Wendy E. (Mechanicsville, VA)
Transcending time and space
There are a lot of layers to this mystery that spans centuries and continents. We get to know several characters, both in the present and past. While is seemed that this might be the second in the series, all the pertinent information was slowly revealed about the characters' backstories. In a sense this is a mystery on several levels - the good guys, the bad guys, the history, the old and new murders, and the motives. Once it is all pieced together, the puzzle is a gruesome one!
Colleen L. (Casco, ME)
"Where Monsters Dwell" is an solid debut from Norwegian author Jorgen Brekke. Two gruesome murders occur - one in Richmond, VA and the other in Trondheim, Norway. Both of them are linked; although, it does take a while before investigators tumble to that fact.
I really enjoyed the novel. The author does a good job keeping you guessing as to whom the culprit is. What I enjoyed more, however, was the historical information presented pertaining to 15th Century dissections. The author jumps between historical perspectives which makes the story more interesting and enables the reader to gain a clearer perspective of the famous Johannes Book. It did get a bit confusing at times when it jumped back into Felicia's background and then into present which is why I didn't mark the book higher.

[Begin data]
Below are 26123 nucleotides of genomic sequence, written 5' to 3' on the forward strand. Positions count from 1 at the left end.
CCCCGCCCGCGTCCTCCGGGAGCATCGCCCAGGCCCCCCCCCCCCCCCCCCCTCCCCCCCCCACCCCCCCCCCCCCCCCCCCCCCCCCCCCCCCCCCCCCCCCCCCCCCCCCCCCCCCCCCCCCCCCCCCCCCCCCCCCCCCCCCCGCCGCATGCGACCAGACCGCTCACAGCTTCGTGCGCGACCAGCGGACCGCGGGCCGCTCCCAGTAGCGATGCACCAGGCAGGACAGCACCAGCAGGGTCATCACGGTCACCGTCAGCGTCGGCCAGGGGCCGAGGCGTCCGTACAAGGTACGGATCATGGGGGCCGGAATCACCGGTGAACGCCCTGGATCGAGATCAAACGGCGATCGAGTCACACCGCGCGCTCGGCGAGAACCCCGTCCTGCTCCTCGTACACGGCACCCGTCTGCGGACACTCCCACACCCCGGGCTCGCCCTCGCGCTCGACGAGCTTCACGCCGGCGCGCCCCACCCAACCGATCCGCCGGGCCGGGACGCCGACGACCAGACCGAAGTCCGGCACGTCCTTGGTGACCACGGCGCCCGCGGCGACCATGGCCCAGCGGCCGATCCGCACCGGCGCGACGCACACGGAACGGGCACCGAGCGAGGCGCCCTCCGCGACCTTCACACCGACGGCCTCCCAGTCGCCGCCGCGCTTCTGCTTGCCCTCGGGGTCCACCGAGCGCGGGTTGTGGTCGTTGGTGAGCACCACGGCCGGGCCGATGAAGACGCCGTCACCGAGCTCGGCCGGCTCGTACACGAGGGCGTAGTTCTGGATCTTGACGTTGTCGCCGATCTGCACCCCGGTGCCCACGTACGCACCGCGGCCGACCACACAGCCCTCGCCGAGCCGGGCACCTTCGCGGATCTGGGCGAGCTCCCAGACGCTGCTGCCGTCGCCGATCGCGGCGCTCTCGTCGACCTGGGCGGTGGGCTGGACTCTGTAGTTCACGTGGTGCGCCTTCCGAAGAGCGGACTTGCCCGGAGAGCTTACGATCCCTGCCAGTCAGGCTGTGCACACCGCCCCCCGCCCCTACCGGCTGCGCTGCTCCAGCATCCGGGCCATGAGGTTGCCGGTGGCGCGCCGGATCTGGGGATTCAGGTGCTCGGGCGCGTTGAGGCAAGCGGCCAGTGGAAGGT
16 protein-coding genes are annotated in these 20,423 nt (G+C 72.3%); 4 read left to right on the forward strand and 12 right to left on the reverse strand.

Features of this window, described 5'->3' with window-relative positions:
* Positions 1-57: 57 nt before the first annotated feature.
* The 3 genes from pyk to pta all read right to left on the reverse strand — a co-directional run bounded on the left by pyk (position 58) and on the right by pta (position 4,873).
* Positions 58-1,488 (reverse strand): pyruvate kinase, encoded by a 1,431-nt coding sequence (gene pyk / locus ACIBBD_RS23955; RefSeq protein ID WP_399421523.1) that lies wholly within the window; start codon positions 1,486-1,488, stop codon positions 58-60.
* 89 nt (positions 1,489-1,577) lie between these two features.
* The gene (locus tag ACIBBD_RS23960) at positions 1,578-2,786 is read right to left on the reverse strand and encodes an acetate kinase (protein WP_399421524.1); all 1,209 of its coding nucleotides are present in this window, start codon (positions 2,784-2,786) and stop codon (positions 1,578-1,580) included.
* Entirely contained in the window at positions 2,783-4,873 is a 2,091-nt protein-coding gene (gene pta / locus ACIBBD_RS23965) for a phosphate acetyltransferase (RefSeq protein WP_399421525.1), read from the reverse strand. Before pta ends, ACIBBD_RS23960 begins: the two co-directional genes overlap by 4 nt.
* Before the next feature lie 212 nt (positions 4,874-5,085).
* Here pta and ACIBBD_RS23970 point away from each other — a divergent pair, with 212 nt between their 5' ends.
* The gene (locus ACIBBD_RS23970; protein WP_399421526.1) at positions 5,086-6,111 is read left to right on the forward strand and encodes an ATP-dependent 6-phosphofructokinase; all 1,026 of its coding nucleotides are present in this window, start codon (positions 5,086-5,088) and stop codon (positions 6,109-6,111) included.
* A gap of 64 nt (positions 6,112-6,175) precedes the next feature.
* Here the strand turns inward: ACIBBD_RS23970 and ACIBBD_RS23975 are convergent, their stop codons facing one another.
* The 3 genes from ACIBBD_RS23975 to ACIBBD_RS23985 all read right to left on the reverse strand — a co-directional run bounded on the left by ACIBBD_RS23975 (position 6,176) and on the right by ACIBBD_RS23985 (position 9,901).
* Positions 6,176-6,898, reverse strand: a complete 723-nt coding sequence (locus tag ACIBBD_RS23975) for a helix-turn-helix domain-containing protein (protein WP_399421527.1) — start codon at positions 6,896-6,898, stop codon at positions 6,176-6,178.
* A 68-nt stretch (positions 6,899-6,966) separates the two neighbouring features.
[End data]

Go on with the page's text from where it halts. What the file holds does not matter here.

All in all, though, this is a book that captures your attention. Once you start reading, it is difficult to stop. You find yourself saying "just one more chapter" as you get closer to finding out who the killer is.
I hope this author continues to write other books as he has an excellent first start.
Mary R. (San Jose, CA)
Monsters Dwell Everywhere
When you read 'Where Monsters Dwell' plan on blocking out sufficient time to read it in one sitting before you even start it. It is more edgy than Camilla Lackberg's mysteries, and as smart and intellectual as Stieg Larssen's books, but easier to follow. The literature angle is inspired and fascinating in itself, and the ending is incredible – it will have you wondering about how we see ancient artifacts and their meanings forever. And, don't get complacent; the ending is not when you think it is.